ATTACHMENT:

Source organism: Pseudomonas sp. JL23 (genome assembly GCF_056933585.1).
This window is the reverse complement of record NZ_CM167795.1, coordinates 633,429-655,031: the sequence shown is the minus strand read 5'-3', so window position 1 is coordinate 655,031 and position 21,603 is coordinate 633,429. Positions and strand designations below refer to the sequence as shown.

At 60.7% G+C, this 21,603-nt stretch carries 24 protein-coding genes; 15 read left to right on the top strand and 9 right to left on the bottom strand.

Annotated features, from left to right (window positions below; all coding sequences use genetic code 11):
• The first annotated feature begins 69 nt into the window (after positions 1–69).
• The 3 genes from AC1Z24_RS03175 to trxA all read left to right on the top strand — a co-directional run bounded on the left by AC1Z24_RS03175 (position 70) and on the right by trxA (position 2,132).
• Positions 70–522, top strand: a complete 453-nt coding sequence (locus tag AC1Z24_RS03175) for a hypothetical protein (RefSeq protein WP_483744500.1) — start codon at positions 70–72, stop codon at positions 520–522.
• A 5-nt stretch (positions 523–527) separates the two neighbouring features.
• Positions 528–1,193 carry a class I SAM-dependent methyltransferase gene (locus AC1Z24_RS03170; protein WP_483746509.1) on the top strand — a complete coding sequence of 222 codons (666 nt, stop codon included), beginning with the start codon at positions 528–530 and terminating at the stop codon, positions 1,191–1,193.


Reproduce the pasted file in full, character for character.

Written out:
Source organism: Pseudomonas sp. JL23 (genome assembly GCF_056933585.1).
This window is the reverse complement of record NZ_CM167795.1, coordinates 633,429-655,031: the sequence shown is the minus strand read 5'-3', so window position 1 is coordinate 655,031 and position 21,603 is coordinate 633,429. Positions and strand designations below refer to the sequence as shown.

At 60.7% G+C, this 21,603-nt stretch carries 24 protein-coding genes; 15 read left to right on the top strand and 9 right to left on the bottom strand.

Annotated features, from left to right (window positions below; all coding sequences use genetic code 11):
• The first annotated feature begins 69 nt into the window (after positions 1–69).
• The 3 genes from AC1Z24_RS03175 to trxA all read left to right on the top strand — a co-directional run bounded on the left by AC1Z24_RS03175 (position 70) and on the right by trxA (position 2,132).
• Positions 70–522, top strand: a complete 453-nt coding sequence (locus tag AC1Z24_RS03175) for a hypothetical protein (RefSeq protein WP_483744500.1) — start codon at positions 70–72, stop codon at positions 520–522.
• A 5-nt stretch (positions 523–527) separates the two neighbouring features.
• Positions 528–1,193 carry a class I SAM-dependent methyltransferase gene (locus AC1Z24_RS03170; protein WP_483746509.1) on the top strand — a complete coding sequence of 222 codons (666 nt, stop codon included), beginning with the start codon at positions 528–530 and terminating at the stop codon, positions 1,191–1,193.